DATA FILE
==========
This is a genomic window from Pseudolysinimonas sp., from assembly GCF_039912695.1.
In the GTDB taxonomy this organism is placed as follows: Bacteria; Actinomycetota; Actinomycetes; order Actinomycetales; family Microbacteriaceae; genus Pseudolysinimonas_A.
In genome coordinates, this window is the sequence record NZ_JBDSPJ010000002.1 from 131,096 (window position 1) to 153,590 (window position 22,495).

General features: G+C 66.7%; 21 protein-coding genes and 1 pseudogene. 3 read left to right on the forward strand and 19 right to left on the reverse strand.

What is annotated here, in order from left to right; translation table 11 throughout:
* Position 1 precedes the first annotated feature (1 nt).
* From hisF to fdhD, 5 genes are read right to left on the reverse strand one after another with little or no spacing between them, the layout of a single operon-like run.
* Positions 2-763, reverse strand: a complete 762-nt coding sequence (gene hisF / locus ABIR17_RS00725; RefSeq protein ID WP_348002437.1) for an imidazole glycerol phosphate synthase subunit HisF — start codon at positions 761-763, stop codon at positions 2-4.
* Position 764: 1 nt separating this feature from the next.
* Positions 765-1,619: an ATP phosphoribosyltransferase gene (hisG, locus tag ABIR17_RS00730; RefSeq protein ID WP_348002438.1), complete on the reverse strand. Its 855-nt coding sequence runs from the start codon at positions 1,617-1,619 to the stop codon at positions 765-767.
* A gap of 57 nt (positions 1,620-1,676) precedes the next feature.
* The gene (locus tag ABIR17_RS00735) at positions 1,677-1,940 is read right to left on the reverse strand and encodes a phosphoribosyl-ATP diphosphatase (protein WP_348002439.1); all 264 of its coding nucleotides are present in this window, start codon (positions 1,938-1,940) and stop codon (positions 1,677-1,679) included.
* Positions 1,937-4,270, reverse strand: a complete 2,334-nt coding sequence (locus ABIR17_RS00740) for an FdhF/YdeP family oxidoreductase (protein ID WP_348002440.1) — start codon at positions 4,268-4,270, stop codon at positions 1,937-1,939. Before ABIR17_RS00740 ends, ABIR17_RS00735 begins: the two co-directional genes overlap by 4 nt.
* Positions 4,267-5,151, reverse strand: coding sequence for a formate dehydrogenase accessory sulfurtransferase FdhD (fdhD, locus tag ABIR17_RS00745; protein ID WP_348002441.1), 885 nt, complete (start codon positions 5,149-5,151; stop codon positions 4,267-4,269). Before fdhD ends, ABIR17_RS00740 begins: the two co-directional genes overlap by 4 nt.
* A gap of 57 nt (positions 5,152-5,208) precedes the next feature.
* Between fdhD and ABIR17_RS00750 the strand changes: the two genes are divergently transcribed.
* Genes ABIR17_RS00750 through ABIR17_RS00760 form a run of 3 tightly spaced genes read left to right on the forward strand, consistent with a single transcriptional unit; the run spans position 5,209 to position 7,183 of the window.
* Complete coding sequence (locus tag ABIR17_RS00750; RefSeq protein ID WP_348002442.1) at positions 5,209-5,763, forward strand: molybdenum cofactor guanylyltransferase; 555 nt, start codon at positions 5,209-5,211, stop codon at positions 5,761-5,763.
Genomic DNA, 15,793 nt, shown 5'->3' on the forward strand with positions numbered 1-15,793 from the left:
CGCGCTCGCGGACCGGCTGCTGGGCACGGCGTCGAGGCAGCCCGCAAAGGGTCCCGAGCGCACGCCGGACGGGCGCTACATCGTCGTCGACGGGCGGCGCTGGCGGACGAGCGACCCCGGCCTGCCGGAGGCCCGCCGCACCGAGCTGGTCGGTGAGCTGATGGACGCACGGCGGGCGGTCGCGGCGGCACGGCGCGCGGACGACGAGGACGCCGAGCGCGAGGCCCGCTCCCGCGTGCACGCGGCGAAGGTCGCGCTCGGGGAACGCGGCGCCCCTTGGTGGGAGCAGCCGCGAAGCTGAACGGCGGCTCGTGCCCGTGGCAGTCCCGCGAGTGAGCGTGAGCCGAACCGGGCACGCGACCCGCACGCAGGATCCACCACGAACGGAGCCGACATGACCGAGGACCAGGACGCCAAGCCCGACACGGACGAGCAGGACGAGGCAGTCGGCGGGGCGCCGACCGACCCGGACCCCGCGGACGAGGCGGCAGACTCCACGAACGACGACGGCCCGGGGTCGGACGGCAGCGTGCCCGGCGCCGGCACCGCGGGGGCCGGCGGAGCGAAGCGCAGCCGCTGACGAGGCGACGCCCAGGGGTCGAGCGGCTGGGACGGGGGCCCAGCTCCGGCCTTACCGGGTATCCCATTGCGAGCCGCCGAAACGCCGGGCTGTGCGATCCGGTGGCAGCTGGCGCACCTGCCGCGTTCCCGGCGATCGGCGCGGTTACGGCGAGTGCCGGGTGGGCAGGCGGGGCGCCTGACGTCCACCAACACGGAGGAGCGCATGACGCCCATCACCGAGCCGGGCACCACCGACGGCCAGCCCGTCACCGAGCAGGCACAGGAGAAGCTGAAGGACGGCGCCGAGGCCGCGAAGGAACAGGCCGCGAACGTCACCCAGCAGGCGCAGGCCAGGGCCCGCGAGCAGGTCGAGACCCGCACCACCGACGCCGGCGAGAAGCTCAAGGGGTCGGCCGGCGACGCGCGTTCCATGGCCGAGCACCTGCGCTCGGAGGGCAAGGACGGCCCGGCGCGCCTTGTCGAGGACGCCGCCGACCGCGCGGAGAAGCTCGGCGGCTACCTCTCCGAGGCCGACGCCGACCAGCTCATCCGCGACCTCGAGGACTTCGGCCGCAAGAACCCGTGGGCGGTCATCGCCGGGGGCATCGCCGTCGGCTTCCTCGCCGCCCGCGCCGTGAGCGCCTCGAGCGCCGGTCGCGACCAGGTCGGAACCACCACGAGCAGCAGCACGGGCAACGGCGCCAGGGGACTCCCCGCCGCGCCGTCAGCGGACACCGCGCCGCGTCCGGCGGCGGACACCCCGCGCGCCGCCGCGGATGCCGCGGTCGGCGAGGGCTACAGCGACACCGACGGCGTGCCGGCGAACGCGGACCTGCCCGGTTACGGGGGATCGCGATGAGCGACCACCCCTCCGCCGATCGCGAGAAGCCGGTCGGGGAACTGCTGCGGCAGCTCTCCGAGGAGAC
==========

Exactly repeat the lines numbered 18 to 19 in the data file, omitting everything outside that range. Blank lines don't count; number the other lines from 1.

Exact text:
* Complete coding sequence (locus tag ABIR17_RS00750; RefSeq protein ID WP_348002442.1) at positions 5,209-5,763, forward strand: molybdenum cofactor guanylyltransferase; 555 nt, start codon at positions 5,209-5,211, stop codon at positions 5,761-5,763.
Genomic DNA, 15,793 nt, shown 5'->3' on the forward strand with positions numbered 1-15,793 from the left: